Fishing rod types explained

22nd December 2021 Elena Manighetti

Fishing rod types explained

Getting serious about fishing? There’s so much to know, and so many things you’ll learn along the way through trial and error. It’s a wonderful experience, which will be all the more fun if you buy the right gear. Different environments and target species demand different fishing rods.

So, even if you’ve had some luck with your current setup, you may need an upgrade to hook other (or more) fish.

There’s an overwhelming amount of options available when it comes to rods. We’ve dedicated this article to looking at fishing rod types, so you can choose the one that’s best suited for your needs. With fishing, gear can make the difference between a frustrating and successful day.

How to choose a fishing rod

Before we look at the options available, you need to ask yourself some questions:

  • Are you fishing on land or from a boat?

  • What kind of boat will you fish from?

  • Where will you fish? From a beach, by a reef, off a jetty, …?

  • What body of water will you be fishing on?

  • How packable and light do you need your rod to be?

  • Do you use lures, bait, or both?

  • Do you cast?

  • What fish are you hoping to hook?

Make a mental note of your answers. If necessary, do some research on what fish live where you plan to go, their feeding habits, and which fishing methods you should use.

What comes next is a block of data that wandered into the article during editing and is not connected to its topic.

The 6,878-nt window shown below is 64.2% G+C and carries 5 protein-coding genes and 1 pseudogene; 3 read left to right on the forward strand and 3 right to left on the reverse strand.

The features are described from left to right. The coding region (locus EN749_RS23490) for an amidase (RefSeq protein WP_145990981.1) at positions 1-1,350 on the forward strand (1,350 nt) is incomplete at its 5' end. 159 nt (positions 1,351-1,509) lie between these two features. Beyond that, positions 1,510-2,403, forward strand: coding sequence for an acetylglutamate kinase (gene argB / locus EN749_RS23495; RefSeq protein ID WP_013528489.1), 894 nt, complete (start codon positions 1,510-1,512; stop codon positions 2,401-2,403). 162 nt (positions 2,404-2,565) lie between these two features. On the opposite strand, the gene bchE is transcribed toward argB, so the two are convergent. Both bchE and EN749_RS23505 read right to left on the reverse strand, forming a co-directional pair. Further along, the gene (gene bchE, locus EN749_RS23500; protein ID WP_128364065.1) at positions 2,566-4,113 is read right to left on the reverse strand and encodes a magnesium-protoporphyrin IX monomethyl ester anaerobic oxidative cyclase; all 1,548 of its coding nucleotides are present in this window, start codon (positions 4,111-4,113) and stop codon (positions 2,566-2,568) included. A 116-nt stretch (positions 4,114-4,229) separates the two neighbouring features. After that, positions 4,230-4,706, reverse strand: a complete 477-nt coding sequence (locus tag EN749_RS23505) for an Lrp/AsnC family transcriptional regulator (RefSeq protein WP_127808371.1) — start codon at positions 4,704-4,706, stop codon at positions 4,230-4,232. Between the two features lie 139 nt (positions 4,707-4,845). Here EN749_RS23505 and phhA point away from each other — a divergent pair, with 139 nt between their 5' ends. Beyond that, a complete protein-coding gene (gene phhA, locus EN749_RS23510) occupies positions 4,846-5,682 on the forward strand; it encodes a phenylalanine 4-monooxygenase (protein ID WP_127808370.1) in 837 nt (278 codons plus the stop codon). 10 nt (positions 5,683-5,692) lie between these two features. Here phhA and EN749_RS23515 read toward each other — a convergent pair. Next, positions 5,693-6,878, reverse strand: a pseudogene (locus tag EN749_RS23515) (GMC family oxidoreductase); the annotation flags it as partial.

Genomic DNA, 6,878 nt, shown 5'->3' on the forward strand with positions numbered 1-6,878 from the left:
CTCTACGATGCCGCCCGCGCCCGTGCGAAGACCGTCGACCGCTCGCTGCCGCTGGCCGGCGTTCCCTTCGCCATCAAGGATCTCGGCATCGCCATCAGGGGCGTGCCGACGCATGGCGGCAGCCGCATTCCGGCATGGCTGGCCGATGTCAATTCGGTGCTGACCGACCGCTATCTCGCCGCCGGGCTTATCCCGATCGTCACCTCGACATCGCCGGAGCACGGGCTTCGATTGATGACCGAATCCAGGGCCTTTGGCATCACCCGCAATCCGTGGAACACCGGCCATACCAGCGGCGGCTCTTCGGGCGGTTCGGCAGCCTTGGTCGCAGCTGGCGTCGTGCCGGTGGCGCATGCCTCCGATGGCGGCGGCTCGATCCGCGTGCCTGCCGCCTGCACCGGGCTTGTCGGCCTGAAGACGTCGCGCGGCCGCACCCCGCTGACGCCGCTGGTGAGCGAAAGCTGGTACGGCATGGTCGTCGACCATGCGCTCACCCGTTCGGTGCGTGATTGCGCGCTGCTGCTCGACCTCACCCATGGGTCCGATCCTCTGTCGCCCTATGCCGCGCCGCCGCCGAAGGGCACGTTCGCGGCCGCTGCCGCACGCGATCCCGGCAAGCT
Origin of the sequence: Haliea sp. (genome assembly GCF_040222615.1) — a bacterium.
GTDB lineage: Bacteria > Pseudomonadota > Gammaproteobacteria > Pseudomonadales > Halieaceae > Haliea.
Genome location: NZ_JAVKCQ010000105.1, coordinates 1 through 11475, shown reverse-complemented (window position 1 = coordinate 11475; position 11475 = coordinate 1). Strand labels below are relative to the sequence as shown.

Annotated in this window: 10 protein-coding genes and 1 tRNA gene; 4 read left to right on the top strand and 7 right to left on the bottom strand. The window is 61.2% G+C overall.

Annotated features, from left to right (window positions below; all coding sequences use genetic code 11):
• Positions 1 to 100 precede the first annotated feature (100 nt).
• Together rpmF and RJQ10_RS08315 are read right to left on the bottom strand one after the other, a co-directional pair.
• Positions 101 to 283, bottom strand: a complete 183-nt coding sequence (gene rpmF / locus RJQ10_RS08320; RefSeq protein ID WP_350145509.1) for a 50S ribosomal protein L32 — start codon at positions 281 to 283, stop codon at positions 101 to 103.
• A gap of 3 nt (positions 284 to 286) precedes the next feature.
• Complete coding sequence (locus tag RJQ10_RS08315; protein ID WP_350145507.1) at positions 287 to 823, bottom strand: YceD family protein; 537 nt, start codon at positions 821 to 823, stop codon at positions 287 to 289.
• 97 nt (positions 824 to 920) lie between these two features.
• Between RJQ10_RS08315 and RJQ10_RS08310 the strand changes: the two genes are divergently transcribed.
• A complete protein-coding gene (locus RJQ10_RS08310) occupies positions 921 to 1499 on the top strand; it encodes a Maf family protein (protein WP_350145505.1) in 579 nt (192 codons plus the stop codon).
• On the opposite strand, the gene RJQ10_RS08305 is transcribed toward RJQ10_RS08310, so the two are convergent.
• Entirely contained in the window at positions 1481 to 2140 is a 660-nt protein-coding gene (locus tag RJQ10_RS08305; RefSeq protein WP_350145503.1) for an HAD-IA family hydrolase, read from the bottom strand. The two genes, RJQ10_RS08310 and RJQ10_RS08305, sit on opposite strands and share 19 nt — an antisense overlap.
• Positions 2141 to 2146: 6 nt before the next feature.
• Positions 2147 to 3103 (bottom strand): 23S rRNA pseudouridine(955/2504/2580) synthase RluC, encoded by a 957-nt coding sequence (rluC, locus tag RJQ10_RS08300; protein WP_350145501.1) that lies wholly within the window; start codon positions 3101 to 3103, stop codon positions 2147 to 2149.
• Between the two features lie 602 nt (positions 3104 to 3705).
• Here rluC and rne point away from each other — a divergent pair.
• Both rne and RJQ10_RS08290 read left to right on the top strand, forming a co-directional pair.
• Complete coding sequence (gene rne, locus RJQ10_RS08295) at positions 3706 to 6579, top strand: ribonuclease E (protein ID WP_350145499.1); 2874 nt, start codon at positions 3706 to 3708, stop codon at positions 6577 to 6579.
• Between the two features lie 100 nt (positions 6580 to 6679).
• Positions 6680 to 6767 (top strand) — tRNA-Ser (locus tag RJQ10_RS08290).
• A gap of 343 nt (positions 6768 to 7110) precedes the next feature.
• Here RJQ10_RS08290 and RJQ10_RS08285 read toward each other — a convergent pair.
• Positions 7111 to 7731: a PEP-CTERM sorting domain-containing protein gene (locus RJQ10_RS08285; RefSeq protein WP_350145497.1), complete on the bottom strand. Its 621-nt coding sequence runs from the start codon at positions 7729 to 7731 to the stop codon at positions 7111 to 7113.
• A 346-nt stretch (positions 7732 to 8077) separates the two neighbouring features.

If you’re planning to fish in very different environments, such as an estuary and off a speedboat, you need to buy separate rods. If you want to save some money, you can either buy a rod suitable for the environment you’ll fish the most in, or to settle on a compromise.

What types of fishing rods can you buy?

Now let’s look at the kinds of fishing rods available and what they are used for.

Spinning rods

These are the most common types of rods because they’re very easy to use. They have a spinning reel, which makes them very versatile and suitable for both casting and bait fishing. Spinning rods are great for fishing from a boat or a kayak and in lakes or rivers. With the right setup, you can use a spinning rod almost anywhere.

Surf rods

Surf rods are great for surf fishing and fishing off rocks. They are the heaviest and longest rods you can get - they can be up to 4-5m (13-16.4ft) long. They’re designed to cast very long distances and pull in heavier fish from breaking waves. Many surf rods can be disassembled for transportation.

casting rod

Casting rods

Casting rods let you drop your line more accurately and offer better control for handling fish. They are great in crowded fishing spots and hotspots, like river beds. The thumb-controlled reel is easy to use and doesn’t tangle very often. For this reason, casting rods are used by newbies children.  

Overhead rods

If deep-sea and sport fishing are your thing, you’ll want to get yourself an overhead rod. These are shorter and more powerful than casting rods, so they are suited to fight big fish from a boat. Overhead rods usually come with overhead reels. You won’t need to cast, though - simply drop your line and wait for the fish to come to you.

Trolling rods